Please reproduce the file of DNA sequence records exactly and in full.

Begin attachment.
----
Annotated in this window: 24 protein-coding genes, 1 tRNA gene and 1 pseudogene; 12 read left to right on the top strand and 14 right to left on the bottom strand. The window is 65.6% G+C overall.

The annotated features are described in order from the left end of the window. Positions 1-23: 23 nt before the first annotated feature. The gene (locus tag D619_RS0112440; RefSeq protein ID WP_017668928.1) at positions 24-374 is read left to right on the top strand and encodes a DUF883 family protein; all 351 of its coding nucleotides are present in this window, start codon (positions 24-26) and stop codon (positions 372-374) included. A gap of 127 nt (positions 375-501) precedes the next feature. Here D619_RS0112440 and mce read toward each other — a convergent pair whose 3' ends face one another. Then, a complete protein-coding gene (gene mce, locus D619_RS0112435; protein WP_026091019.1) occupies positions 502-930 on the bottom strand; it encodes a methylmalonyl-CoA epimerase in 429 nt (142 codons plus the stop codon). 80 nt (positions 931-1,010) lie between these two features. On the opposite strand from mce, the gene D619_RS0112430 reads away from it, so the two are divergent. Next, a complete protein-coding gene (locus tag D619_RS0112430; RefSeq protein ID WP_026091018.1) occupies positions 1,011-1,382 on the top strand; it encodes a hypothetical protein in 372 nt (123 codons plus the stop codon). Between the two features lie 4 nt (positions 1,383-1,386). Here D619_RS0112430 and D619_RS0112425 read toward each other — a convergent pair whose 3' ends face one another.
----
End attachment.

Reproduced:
Annotated in this window: 24 protein-coding genes, 1 tRNA gene and 1 pseudogene; 12 read left to right on the top strand and 14 right to left on the bottom strand. The window is 65.6% G+C overall.

The annotated features are described in order from the left end of the window. Positions 1-23: 23 nt before the first annotated feature. The gene (locus tag D619_RS0112440; RefSeq protein ID WP_017668928.1) at positions 24-374 is read left to right on the top strand and encodes a DUF883 family protein; all 351 of its coding nucleotides are present in this window, start codon (positions 24-26) and stop codon (positions 372-374) included. A gap of 127 nt (positions 375-501) precedes the next feature. Here D619_RS0112440 and mce read toward each other — a convergent pair whose 3' ends face one another. Then, a complete protein-coding gene (gene mce, locus D619_RS0112435; protein WP_026091019.1) occupies positions 502-930 on the bottom strand; it encodes a methylmalonyl-CoA epimerase in 429 nt (142 codons plus the stop codon). 80 nt (positions 931-1,010) lie between these two features. On the opposite strand from mce, the gene D619_RS0112430 reads away from it, so the two are divergent. Next, a complete protein-coding gene (locus tag D619_RS0112430; RefSeq protein ID WP_026091018.1) occupies positions 1,011-1,382 on the top strand; it encodes a hypothetical protein in 372 nt (123 codons plus the stop codon). Between the two features lie 4 nt (positions 1,383-1,386). Here D619_RS0112430 and D619_RS0112425 read toward each other — a convergent pair whose 3' ends face one another.